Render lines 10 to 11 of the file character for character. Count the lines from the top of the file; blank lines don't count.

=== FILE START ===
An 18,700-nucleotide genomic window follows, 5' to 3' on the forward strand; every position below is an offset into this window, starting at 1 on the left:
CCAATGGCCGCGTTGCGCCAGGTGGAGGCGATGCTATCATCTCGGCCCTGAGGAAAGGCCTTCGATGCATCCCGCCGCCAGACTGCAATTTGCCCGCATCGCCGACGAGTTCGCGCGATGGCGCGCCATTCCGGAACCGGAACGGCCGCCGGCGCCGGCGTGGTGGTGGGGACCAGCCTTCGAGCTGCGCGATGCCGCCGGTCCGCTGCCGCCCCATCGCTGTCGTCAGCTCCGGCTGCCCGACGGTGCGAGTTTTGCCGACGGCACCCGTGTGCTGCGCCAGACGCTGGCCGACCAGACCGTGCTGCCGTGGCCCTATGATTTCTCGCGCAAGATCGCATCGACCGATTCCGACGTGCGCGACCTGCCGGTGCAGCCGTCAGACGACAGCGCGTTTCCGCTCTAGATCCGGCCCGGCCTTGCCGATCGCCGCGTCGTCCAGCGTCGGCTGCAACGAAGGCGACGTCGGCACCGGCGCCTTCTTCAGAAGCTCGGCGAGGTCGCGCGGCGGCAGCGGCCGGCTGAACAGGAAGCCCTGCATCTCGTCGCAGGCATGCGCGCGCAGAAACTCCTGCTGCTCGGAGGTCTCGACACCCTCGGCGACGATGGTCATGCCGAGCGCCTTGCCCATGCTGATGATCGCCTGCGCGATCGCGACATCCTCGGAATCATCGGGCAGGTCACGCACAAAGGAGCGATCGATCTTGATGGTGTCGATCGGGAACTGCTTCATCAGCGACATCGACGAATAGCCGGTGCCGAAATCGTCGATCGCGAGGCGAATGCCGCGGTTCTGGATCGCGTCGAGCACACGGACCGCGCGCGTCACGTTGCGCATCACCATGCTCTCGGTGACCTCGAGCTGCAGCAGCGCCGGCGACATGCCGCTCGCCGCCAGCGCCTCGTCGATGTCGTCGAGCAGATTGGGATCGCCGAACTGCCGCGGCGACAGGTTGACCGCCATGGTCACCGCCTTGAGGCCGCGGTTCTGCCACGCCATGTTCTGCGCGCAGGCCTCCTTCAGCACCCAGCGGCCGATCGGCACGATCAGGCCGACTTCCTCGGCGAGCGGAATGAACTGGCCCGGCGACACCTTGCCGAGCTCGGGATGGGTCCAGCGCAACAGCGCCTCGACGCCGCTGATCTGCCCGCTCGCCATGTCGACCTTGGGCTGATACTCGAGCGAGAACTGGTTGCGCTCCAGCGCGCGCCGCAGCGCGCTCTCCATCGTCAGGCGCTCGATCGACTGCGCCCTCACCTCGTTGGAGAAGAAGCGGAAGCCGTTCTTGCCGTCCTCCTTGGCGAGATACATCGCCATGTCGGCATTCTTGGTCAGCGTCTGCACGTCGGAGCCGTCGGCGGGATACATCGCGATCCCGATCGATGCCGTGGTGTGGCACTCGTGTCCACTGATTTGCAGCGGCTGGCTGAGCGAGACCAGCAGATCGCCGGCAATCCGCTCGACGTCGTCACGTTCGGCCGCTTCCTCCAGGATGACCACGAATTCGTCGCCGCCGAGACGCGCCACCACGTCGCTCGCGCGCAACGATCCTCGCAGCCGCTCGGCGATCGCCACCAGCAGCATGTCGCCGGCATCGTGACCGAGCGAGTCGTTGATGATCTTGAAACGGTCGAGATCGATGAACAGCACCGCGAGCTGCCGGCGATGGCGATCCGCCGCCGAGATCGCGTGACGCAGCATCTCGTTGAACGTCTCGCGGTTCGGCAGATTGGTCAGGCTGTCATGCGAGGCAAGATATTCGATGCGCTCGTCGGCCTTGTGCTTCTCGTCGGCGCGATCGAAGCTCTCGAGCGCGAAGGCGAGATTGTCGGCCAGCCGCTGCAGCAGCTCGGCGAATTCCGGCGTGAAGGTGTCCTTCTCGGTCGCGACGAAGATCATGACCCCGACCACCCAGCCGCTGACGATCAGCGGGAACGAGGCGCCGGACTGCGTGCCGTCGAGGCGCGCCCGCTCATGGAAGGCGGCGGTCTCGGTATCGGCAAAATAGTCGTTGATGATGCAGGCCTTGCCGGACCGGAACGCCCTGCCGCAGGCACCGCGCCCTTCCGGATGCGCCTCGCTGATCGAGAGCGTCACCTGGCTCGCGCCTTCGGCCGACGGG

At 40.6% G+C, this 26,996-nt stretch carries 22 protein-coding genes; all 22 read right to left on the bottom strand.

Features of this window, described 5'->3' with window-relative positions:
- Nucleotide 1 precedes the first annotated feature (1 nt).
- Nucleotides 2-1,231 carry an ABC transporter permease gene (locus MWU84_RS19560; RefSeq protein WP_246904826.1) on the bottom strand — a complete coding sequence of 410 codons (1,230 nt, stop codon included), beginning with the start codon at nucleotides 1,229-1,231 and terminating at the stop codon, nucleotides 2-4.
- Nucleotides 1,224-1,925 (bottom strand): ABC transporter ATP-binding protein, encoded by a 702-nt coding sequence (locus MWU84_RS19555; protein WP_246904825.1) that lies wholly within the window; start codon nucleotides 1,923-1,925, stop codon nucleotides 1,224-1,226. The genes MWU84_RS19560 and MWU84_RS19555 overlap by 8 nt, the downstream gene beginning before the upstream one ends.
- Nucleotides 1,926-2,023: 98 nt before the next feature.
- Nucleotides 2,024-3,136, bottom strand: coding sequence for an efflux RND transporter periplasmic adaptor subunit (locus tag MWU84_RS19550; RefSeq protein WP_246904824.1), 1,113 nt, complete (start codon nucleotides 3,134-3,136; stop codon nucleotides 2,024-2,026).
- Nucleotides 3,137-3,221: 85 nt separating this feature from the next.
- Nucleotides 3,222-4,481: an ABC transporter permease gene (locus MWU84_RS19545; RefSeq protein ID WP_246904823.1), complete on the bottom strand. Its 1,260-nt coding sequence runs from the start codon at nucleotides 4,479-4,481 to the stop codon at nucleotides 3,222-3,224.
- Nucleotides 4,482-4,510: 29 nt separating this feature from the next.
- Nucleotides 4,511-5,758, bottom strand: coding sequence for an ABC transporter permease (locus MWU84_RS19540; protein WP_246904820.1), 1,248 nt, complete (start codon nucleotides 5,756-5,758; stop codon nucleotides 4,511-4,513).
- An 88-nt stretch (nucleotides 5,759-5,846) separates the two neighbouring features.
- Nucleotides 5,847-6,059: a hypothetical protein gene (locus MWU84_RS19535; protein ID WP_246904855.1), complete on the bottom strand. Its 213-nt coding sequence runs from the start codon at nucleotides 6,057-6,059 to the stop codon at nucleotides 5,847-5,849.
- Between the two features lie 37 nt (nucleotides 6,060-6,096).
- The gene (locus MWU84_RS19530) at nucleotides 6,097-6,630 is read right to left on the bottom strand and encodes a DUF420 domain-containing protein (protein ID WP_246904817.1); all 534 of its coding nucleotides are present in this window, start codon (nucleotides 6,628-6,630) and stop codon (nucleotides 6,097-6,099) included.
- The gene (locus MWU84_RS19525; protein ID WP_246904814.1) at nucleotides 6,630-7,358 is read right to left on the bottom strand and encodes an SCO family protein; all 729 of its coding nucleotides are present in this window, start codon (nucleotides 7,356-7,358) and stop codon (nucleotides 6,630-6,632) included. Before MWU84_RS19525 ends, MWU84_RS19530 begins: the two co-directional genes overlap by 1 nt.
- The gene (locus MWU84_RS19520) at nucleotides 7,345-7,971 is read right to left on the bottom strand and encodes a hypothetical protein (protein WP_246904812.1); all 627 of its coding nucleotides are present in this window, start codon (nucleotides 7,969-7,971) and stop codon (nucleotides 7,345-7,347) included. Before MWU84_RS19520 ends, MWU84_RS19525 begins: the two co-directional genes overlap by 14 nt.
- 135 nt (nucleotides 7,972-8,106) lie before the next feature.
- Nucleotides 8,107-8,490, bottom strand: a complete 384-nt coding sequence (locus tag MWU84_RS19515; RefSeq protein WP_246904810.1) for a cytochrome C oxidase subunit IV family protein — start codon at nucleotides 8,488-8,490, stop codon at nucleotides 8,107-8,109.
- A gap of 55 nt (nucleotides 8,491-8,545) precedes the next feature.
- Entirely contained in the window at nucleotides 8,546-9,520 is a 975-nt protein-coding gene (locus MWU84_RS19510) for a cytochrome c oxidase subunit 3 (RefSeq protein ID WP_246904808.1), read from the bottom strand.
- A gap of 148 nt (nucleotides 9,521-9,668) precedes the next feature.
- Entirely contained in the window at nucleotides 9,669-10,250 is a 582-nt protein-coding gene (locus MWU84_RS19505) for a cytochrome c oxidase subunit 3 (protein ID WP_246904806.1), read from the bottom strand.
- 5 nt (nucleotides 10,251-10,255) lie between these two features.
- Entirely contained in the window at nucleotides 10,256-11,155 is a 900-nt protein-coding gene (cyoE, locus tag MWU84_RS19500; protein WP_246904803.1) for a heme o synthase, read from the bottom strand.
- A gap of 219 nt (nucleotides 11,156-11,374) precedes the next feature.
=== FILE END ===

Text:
- Nucleotides 3,137-3,221: 85 nt separating this feature from the next.
- Nucleotides 3,222-4,481: an ABC transporter permease gene (locus MWU84_RS19545; RefSeq protein ID WP_246904823.1), complete on the bottom strand. Its 1,260-nt coding sequence runs from the start codon at nucleotides 4,479-4,481 to the stop codon at nucleotides 3,222-3,224.